As part of my decision to focus more closely on value stocks, I reappraised my positions in the various retailers I owned. Along with Next, two other casualties of this cull were Kingfisher (LON:KGF) and Pets at Home Group (LON:PETS), both of which I’ve sold for modest single-digit percentage profits.
My reasoning isn’t necessarily that they aren’t attractively stocks. Rather I concluded that both were fairly priced for what they are. There was no inherent value that I could see. Instead, the upside potential on offer is dependent on management executing growth strategies or operational improvements over multiple years.
Here’s a quick summary for each.
I’ve previously admired this group’s cash generation, strong balance sheet and healthy margins. And these qualities remain. But earnings growth has been woeful over the last decade and the value in these shares isn’t obvious to me, as these metrics (my calculations) show:
- PE10: 16.6
- 10-year average eps growth: c.0%
- 5-year average ROCE: 10%
- Forecast P/E & yield: 13.3 and 3.3%
It seems to me that from a financial perspective, Kingfisher has been treading water (profitably) for some time. When one division does well, others tend to lag. At the moment, strong performance from Screwfix and okay performance from B&Q is being offset by weaker performance from the group’s French stores.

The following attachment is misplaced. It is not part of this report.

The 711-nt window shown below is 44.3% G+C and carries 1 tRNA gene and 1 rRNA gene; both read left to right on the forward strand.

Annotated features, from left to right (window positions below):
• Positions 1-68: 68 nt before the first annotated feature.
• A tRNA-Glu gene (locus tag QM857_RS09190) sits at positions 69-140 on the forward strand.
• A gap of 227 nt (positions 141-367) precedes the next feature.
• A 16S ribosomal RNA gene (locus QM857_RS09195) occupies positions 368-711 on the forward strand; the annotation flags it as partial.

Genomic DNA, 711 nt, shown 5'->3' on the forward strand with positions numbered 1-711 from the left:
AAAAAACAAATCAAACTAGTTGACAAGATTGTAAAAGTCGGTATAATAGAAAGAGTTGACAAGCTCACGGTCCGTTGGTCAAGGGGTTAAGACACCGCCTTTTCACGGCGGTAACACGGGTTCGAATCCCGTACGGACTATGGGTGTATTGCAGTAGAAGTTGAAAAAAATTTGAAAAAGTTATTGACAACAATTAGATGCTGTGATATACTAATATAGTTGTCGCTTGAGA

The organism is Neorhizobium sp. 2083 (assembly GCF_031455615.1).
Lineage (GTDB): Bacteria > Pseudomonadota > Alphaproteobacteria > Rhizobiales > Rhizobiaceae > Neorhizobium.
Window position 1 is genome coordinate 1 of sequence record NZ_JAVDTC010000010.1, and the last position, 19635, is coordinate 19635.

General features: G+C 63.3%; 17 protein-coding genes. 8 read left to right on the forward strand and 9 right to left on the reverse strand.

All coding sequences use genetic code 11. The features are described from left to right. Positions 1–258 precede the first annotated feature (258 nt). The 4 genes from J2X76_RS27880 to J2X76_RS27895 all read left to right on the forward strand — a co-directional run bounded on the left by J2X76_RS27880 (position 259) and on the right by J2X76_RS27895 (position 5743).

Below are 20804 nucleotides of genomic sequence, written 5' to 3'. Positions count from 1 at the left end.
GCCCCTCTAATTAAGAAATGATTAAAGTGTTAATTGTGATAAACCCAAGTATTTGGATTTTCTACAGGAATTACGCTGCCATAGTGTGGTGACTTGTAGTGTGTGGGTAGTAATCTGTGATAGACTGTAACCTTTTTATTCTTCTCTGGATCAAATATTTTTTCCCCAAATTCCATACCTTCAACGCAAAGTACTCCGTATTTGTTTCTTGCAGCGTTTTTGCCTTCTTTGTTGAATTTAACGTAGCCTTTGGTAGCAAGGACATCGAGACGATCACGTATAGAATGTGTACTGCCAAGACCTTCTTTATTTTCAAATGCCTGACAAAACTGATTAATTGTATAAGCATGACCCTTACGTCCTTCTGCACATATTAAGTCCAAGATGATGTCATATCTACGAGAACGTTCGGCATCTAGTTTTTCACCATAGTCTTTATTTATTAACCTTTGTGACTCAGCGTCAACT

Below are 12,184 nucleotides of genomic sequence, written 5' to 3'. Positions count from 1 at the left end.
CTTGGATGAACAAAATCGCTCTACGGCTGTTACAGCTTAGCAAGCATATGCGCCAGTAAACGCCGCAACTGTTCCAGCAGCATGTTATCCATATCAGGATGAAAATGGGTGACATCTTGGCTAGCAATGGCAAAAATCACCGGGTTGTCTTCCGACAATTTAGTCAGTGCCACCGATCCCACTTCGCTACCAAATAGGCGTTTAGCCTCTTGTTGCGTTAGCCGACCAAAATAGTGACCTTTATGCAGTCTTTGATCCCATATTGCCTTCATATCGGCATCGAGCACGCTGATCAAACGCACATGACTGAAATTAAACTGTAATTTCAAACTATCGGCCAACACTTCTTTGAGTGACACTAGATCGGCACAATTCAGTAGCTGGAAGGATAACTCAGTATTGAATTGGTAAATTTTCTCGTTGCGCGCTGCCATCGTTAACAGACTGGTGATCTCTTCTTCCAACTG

CEO Veronique Laury’s ONE Kingfisher transformation strategy aimed to provide £500m of sustainable extra profit by the end of FY20/21. Ms Laury may be successful, but without this I can see little reason to think that earnings are going to surge ahead. And I’ve no way of knowing whether this programme will be successful. Although you could argue that Ms Laury is simply aiming to collect money that’s currently being left on the table, reorganising a group of companies as large and complex as this is never trivial and rarely problem free.
Pets at Home Group
I’ve admired Pets at Home Group’s multi-channel strategy. The group aims to build a loyal customer base by selling pet-related products online and instore, while upselling higher-margin vet services that are located on the same site. So you can click and collect a month’s worth of dog food and get Fido de-wormed at the same time.
The problem is that most pet goods are highly commoditised. And they’re often available cheap on Amazon and elsewhere. So Pets at Home has had to cut prices on these goods to maintain market share.
As such, future profit growth is now more heavily dependent on a growing contribution from services. As with the Kingfisher story, this could well work. But it doesn’t seem like a value play to me — in my view it’s more of a growth situation.
Disclaimer: This article is provided for information only and is not intended as investment advice. Do your own research or seek qualified professional advice before making any trading decisions.